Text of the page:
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Sunday, 24 December 2017


Saturday, 23 December 2017

Blackwater Boat Trip

December 16th

This has been in mind for a few years with Steve at Swallow Birding, always seemed too busy but finally got round to it this year.

Essex birding at its best with many of the winter hard to see species all on view on the trip, we launched from West Mersea on a very cold but sunny day.
The trip took us right up the Blackwater and we were out around 4 hours, good to see past regular haunts like Old Hall Marshes and Rolls Farm from a different perspective.

With a rising tide many wader species were gathering for pre roost, large flocks of Knot and Dunlin were very evident along with seemingly endless Wigeon and Dark Bellied Brent flocks, a fantastic sight.

Being on a boat birds do not seem to spook as much allowing really good views, many highlights, Steve pulling out a Glossy Ibis was probably bird of the day but there was so many other ‘goodies’.

My sightings were as follows –

Red Breasted Merganser – probably around 40 – constant flocks

Goldeneye – around 30, one good largish flock seen

Great Northern Diver – 5 seen, one species I wanted to see, spectacular to see 5

Marsh Harrier – 4 probably more

Shag – 3 seen including one in the harbour and one that came up alongside the boat

Glossy Ibis – seen in flight before landing

Common Scoter – around 20 including a couple of close females

Common Buzzard – 2 seen

Greater Scaup – female type seen

Red Kite – one crossing from Bradwell

Slavonian Grebe – one seen very well

Black Necked Grebe – 2 again seen well

Guillemot – one seen, a right poser.

A thoroughly enjoyable trip which I will definitely be going on again, thanks to Steve and the team and good to meet Rob Sheldon, hopefully I can get on the next one.

Wednesday, 13 December 2017

Inner Thames Wader survey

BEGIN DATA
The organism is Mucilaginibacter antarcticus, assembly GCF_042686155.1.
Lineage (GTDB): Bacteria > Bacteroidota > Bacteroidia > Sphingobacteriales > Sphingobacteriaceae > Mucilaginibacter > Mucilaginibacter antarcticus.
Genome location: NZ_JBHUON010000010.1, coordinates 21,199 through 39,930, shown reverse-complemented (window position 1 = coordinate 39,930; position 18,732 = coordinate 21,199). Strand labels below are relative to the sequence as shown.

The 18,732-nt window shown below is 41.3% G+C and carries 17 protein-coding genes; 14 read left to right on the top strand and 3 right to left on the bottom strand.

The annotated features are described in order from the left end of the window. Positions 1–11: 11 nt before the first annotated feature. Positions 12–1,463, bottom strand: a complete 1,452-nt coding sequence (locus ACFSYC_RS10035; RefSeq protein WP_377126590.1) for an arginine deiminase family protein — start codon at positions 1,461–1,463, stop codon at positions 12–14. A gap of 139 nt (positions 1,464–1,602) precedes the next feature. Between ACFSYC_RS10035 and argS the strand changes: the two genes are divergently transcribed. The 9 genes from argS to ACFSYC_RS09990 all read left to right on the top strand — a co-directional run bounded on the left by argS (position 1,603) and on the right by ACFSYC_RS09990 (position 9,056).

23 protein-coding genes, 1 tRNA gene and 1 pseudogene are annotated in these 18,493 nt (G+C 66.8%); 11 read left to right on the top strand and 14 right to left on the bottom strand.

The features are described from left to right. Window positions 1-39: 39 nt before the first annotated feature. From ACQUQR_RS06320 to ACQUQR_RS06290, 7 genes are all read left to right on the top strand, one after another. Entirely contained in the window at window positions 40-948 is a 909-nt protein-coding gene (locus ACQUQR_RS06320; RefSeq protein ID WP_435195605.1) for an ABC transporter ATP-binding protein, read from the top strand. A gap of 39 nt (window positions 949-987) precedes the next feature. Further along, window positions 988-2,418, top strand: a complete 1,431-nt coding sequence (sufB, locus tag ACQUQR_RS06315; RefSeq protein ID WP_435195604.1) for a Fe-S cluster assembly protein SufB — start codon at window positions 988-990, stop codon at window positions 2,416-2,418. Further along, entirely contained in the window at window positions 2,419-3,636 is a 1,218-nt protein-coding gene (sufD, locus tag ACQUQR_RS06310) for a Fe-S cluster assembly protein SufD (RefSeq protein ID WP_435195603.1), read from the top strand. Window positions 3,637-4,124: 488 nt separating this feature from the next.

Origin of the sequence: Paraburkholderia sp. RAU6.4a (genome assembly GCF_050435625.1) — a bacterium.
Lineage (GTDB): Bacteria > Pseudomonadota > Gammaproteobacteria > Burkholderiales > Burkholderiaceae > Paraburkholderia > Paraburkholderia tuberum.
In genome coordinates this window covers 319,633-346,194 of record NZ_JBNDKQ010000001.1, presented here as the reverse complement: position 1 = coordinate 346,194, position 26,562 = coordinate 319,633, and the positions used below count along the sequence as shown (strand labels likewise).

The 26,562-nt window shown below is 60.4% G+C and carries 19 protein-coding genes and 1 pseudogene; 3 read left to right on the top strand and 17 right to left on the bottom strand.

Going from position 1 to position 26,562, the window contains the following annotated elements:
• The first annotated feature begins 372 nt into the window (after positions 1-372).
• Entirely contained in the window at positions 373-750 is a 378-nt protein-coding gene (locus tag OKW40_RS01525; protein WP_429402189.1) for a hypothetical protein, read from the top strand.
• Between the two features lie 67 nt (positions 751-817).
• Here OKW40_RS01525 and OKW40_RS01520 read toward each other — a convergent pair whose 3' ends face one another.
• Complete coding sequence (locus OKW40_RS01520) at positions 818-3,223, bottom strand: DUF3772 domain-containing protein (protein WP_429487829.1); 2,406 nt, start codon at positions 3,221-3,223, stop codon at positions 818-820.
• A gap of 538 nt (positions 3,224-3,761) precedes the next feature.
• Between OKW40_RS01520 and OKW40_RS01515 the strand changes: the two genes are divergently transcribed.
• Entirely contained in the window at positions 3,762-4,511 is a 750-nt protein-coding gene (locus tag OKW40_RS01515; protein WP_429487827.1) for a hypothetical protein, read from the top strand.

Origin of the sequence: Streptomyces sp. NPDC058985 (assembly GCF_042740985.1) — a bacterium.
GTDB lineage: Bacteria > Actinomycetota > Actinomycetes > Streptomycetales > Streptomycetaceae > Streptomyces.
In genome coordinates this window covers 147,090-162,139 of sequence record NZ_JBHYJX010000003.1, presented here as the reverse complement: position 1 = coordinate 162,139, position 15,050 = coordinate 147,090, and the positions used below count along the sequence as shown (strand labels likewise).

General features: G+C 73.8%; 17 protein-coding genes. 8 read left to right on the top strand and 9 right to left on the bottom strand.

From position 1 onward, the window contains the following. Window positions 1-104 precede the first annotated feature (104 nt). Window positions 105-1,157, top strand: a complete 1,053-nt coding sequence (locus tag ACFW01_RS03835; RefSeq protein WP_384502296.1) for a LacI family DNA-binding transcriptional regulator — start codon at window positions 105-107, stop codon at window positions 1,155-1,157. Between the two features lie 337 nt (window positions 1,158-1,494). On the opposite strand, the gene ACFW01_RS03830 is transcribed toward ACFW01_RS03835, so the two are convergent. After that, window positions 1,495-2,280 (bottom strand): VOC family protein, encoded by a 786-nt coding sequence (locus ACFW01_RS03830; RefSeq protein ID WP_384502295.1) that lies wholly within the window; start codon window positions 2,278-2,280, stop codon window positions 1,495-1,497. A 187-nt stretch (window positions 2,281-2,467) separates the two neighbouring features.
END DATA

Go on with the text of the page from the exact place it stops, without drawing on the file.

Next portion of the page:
November 30th

This is the 6th year running that this has taken place, again very kindly led by the Environment Agency who again provided the time and boat to monitor high tide wader roosts within the Inner Thames.

The areas covered, as in previous years, were from Broadness Point, Swanscombe then upriver to Beckton, Galleons Reach.

A four man crew consisted of Peter, Dan, Kat and myself.

This will go down as the coldest one yet, I am pretty conditioned to cold weather having worked outside most of my life, having a good layer of blubber around my waistline helped but I was still bloody freezing.

Travelling along the Thames at 25 knots in sub zero temperatures, sitting in the same position for 4 hours is not ideal, after an hour my feet and hands had disappeared and were completely dead despite multiple layers of clothing.

However the birding as always provided great highlights and kept us all ticking over as we checked the various roosts and collected the data along with a number of photos.


Golden Plover

Johnson's Wharf Roost

Fords Dagenham Roost

Grey Plover

Johnson's Wharf Roost

Johnson's Wharf Roost

New Roost

Stone Barges - Turnstone

Stone Ness Point

Single Avocet at West Thurrock, couldn't get closer water to shallow

The photos help a lot, I can do estimated counts of the various roosts but for accuracy the best way by far is to count the various species later on a photo. Additionally it also turns up species that may be missed first time round, this was illustrated when I found Avocet and Ringed Plover from distant photos.